The government talks about catching up with Germany in terms of the number of women in work, but brushes over the fact that we lag behind some 22 other OECD countries in terms of the number of mothers in work, reflecting the fact that there is a gulf – some 10 percentage points – between female employment and maternal employment in the UK.

With childcare costs having soared by 30 per cent since 2010, parents are on average spending more on childcare than they are paying off their mortgage.  It is hardly surprising, therefore, that two thirds of mums surveyed by the Resolution Foundation and Mumsnet say that childcare costs prevent them either getting back in to work or taking on more work.

Parents – but especially mums – are facing a childcare crunch, and by next May they will have seen no new help with these costs in a whole Parliament under this Government.

So what difference would a Labour government make? Well, for a start, we have a clear, costed plan to expand free childcare for working parents of three and four-year-olds up to 25 hours per week, while guaranteeing access to breakfast and after school clubs for primary school children.

Our plan will also tackle low pay – which we know disproportionately hits women – by raising the minimum wage to £8 per hour by 2020 and taking the necessary action to make sure that the minimum wage is actually enforced, whilst tackling the proliferation of abusive zero-hours contracts which we know leave women in particular vulnerable and unable to plan their childcare needs.

We will also scrap the coalition’s ill-thought-through married couples tax allowance – which won’t benefit two thirds of married couples or five out of six families – and instead use the money to introduce a lower 10p starting rate of income tax. This would be a tax cut for 24m people on middle and low incomes. A tax cut that benefits more women, more married couples and more families.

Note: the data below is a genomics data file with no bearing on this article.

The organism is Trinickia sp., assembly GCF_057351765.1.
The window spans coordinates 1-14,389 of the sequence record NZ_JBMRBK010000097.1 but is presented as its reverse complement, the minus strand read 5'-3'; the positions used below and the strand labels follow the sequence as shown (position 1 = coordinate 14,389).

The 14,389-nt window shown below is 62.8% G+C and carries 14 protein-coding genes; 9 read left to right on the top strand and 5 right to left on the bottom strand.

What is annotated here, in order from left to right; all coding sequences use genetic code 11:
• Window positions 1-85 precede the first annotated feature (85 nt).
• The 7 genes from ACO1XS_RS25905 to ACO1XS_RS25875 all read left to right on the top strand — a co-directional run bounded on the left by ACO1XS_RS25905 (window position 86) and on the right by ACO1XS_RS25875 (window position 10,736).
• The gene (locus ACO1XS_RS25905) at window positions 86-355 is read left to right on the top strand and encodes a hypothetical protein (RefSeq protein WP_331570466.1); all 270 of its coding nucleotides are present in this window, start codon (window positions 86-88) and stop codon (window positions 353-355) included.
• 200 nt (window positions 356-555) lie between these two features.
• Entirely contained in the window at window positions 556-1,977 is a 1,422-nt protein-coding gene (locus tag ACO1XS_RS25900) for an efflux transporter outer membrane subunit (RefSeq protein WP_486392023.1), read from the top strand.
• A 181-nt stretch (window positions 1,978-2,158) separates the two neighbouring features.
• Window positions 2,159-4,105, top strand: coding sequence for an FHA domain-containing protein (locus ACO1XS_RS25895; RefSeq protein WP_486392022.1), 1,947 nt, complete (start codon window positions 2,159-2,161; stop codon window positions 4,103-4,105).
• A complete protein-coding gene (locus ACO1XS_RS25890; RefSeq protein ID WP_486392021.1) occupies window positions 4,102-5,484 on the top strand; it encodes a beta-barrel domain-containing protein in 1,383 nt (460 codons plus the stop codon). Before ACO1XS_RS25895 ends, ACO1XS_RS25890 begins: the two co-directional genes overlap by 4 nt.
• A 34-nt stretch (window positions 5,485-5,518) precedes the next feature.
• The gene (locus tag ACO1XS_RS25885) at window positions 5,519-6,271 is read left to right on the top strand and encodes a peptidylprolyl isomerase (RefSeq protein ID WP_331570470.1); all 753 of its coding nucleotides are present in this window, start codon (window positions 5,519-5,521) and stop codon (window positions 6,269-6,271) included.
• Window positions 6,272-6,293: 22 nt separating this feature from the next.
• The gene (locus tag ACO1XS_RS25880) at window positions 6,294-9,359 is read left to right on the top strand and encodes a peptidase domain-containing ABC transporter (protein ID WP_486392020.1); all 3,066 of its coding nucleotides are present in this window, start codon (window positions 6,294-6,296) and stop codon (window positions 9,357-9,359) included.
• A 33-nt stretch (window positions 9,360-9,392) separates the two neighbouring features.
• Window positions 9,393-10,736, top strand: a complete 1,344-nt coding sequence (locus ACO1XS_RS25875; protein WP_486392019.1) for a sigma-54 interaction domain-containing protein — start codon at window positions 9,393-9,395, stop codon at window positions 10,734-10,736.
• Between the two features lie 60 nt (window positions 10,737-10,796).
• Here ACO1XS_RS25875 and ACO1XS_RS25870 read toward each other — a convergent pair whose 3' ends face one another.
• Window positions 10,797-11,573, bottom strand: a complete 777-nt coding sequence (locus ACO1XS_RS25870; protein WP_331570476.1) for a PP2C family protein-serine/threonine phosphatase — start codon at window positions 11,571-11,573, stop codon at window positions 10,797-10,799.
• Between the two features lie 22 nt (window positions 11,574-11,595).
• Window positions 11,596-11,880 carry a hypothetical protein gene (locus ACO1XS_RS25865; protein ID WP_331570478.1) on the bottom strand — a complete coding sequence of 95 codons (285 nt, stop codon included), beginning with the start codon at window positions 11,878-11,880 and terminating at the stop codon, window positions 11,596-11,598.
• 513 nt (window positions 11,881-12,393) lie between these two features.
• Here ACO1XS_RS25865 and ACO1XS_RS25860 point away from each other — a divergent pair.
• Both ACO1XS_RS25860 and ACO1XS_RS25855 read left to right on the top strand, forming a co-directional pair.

Labour will also directly tackle the gender pay gap – which has worryingly increased under this government – by bringing in pay transparency rules for large employers.

George Osborne can try to pull the wool over people’s eyes, but he'll be hard pressed to convince women they are better off under his chancellorship. Women know they have been hit hardest by the choices the Tories have made – they feel it every day in their pockets. He’ll be even harder pressed to show that things will be any different if women were to give them another five years because it is clear where their priorities lie next May – more cuts to tax credits hitting working women on modest incomes and a promise to keep their £3bn tax cut for the very highest earners – over 85 per cent of whom are men.

Catherine McKinnell is MP for Newcastle upon Tyne North and shadow Treasury minister